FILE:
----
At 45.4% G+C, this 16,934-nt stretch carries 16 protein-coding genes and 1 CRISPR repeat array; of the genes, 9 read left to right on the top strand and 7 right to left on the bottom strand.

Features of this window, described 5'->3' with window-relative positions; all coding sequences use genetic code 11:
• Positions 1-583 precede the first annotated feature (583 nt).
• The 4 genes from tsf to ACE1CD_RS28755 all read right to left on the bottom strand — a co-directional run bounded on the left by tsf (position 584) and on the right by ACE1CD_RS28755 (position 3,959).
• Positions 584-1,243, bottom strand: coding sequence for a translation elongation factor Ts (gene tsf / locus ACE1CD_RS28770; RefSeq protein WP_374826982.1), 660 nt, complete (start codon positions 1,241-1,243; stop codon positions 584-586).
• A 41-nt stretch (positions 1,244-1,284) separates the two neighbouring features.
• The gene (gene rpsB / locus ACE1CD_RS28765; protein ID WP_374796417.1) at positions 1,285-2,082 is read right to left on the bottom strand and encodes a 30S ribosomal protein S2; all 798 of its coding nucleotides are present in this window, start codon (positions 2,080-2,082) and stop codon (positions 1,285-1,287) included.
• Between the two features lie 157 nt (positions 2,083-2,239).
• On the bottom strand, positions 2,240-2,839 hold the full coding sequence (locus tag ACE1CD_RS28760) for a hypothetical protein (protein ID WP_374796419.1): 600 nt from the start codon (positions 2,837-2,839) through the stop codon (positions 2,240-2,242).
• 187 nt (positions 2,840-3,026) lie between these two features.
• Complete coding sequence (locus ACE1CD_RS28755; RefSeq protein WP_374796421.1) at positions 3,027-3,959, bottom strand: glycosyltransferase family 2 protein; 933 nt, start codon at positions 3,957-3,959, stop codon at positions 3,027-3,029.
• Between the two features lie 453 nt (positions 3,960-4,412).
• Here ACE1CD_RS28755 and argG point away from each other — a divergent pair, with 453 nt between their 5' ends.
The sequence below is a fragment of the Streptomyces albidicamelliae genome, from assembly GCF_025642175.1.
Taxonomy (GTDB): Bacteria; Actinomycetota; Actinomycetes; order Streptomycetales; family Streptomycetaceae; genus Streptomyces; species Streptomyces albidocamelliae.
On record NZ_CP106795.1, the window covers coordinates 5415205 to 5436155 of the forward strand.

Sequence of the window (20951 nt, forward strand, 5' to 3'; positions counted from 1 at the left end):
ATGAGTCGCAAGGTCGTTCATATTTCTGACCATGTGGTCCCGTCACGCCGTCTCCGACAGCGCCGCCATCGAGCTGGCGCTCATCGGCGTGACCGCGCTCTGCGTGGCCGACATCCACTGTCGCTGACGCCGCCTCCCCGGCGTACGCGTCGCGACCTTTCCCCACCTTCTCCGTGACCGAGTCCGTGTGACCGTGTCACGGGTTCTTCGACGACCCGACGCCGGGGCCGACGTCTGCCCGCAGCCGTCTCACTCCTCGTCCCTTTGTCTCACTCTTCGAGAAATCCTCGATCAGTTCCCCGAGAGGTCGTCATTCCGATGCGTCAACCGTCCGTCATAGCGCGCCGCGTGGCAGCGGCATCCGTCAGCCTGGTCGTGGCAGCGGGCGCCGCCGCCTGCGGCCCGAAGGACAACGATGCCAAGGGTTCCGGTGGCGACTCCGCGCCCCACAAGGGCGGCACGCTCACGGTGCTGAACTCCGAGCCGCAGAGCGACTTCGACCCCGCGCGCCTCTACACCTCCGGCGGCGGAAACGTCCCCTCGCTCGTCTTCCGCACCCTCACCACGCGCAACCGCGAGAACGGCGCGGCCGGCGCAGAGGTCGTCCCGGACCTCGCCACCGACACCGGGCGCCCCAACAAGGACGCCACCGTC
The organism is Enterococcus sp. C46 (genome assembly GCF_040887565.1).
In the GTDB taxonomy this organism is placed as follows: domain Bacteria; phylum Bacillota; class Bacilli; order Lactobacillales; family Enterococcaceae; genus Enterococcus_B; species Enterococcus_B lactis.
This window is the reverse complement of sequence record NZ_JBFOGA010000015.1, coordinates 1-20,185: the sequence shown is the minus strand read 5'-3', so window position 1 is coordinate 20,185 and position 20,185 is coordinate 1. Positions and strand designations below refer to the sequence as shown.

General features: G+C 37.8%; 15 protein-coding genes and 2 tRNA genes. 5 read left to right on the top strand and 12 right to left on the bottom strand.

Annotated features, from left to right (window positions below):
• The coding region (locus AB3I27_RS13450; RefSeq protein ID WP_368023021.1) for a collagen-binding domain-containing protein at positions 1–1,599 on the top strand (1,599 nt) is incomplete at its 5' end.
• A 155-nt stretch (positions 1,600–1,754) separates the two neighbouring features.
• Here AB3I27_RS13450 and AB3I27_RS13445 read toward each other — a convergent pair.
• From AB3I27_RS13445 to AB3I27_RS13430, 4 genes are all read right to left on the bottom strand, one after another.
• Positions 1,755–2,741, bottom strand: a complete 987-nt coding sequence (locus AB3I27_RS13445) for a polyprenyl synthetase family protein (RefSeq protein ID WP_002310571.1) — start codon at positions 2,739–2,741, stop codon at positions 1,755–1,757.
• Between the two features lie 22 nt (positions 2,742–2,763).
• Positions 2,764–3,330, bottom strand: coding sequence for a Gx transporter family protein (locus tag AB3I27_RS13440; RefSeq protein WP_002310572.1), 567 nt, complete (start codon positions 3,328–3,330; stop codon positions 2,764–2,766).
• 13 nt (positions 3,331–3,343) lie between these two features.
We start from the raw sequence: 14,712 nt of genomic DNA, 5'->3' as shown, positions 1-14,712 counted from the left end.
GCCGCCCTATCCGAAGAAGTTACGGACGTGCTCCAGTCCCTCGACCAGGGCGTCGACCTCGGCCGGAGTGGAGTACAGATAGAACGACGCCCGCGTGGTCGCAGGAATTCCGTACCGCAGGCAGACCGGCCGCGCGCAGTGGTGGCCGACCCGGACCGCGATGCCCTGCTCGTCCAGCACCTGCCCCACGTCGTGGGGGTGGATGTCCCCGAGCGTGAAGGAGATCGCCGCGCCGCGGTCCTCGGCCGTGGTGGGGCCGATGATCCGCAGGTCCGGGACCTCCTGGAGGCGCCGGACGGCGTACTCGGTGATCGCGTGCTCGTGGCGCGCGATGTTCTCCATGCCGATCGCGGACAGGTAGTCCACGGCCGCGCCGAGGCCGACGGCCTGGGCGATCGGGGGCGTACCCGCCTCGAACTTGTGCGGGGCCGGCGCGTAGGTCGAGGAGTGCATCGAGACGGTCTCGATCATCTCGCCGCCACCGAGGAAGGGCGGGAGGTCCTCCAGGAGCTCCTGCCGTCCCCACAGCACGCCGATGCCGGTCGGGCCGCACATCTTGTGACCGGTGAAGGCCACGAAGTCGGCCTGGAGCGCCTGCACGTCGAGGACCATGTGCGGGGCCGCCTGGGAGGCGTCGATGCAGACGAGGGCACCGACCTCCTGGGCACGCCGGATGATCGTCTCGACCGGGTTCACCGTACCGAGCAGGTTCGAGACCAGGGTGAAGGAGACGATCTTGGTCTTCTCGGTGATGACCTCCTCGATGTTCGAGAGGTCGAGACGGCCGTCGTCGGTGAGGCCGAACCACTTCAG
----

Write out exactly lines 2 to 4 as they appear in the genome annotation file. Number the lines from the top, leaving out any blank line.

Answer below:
Features of this window, described 5'->3' with window-relative positions; all coding sequences use genetic code 11:
• Positions 1-583 precede the first annotated feature (583 nt).
• The 4 genes from tsf to ACE1CD_RS28755 all read right to left on the bottom strand — a co-directional run bounded on the left by tsf (position 584) and on the right by ACE1CD_RS28755 (position 3,959).